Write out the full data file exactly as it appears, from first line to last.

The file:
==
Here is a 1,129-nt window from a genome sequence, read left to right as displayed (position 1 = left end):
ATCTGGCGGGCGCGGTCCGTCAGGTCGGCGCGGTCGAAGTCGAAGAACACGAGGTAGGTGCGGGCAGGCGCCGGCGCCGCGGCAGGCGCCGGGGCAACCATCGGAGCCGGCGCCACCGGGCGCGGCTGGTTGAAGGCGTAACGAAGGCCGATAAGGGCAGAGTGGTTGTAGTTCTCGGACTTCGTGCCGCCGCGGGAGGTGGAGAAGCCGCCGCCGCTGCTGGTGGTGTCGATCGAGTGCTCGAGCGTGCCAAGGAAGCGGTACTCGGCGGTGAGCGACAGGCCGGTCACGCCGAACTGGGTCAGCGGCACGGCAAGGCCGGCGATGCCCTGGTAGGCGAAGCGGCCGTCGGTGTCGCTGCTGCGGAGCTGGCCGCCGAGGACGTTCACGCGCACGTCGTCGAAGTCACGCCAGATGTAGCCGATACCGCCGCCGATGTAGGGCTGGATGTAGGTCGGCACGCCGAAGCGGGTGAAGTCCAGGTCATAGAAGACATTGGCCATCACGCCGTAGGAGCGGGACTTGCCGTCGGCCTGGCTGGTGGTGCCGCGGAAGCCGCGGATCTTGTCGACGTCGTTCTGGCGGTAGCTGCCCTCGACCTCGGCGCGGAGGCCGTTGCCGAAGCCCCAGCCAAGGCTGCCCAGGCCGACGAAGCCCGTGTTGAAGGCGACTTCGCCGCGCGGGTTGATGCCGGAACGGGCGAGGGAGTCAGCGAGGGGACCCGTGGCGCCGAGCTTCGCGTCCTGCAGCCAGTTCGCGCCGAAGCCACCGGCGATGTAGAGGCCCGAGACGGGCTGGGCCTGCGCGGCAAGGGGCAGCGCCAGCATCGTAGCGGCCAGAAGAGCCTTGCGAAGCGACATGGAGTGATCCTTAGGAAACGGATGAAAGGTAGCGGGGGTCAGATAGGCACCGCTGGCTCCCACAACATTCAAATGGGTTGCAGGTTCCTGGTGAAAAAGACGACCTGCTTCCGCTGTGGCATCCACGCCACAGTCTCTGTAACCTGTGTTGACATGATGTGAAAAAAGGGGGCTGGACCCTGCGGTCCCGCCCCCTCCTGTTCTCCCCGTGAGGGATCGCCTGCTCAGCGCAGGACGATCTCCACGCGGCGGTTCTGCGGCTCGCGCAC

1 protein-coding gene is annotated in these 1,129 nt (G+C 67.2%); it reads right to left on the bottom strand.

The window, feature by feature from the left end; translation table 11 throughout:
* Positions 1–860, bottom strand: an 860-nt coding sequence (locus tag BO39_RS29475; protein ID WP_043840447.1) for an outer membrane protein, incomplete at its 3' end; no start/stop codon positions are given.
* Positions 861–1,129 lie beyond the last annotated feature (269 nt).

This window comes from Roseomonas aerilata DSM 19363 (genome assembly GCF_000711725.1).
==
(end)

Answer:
Here is a 1,129-nt window from a genome sequence, read left to right as displayed (position 1 = left end):
ATCTGGCGGGCGCGGTCCGTCAGGTCGGCGCGGTCGAAGTCGAAGAACACGAGGTAGGTGCGGGCAGGCGCCGGCGCCGCGGCAGGCGCCGGGGCAACCATCGGAGCCGGCGCCACCGGGCGCGGCTGGTTGAAGGCGTAACGAAGGCCGATAAGGGCAGAGTGGTTGTAGTTCTCGGACTTCGTGCCGCCGCGGGAGGTGGAGAAGCCGCCGCCGCTGCTGGTGGTGTCGATCGAGTGCTCGAGCGTGCCAAGGAAGCGGTACTCGGCGGTGAGCGACAGGCCGGTCACGCCGAACTGGGTCAGCGGCACGGCAAGGCCGGCGATGCCCTGGTAGGCGAAGCGGCCGTCGGTGTCGCTGCTGCGGAGCTGGCCGCCGAGGACGTTCACGCGCACGTCGTCGAAGTCACGCCAGATGTAGCCGATACCGCCGCCGATGTAGGGCTGGATGTAGGTCGGCACGCCGAAGCGGGTGAAGTCCAGGTCATAGAAGACATTGGCCATCACGCCGTAGGAGCGGGACTTGCCGTCGGCCTGGCTGGTGGTGCCGCGGAAGCCGCGGATCTTGTCGACGTCGTTCTGGCGGTAGCTGCCCTCGACCTCGGCGCGGAGGCCGTTGCCGAAGCCCCAGCCAAGGCTGCCCAGGCCGACGAAGCCCGTGTTGAAGGCGACTTCGCCGCGCGGGTTGATGCCGGAACGGGCGAGGGAGTCAGCGAGGGGACCCGTGGCGCCGAGCTTCGCGTCCTGCAGCCAGTTCGCGCCGAAGCCACCGGCGATGTAGAGGCCCGAGACGGGCTGGGCCTGCGCGGCAAGGGGCAGCGCCAGCATCGTAGCGGCCAGAAGAGCCTTGCGAAGCGACATGGAGTGATCCTTAGGAAACGGATGAAAGGTAGCGGGGGTCAGATAGGCACCGCTGGCTCCCACAACATTCAAATGGGTTGCAGGTTCCTGGTGAAAAAGACGACCTGCTTCCGCTGTGGCATCCACGCCACAGTCTCTGTAACCTGTGTTGACATGATGTGAAAAAAGGGGGCTGGACCCTGCGGTCCCGCCCCCTCCTGTTCTCCCCGTGAGGGATCGCCTGCTCAGCGCAGGACGATCTCCACGCGGCGGTTCTGCGGCTCGCGCAC

1 protein-coding gene is annotated in these 1,129 nt (G+C 67.2%); it reads right to left on the bottom strand.

The window, feature by feature from the left end; translation table 11 throughout:
* Positions 1–860, bottom strand: an 860-nt coding sequence (locus tag BO39_RS29475; protein ID WP_043840447.1) for an outer membrane protein, incomplete at its 3' end; no start/stop codon positions are given.
* Positions 861–1,129 lie beyond the last annotated feature (269 nt).

This window comes from Roseomonas aerilata DSM 19363 (genome assembly GCF_000711725.1).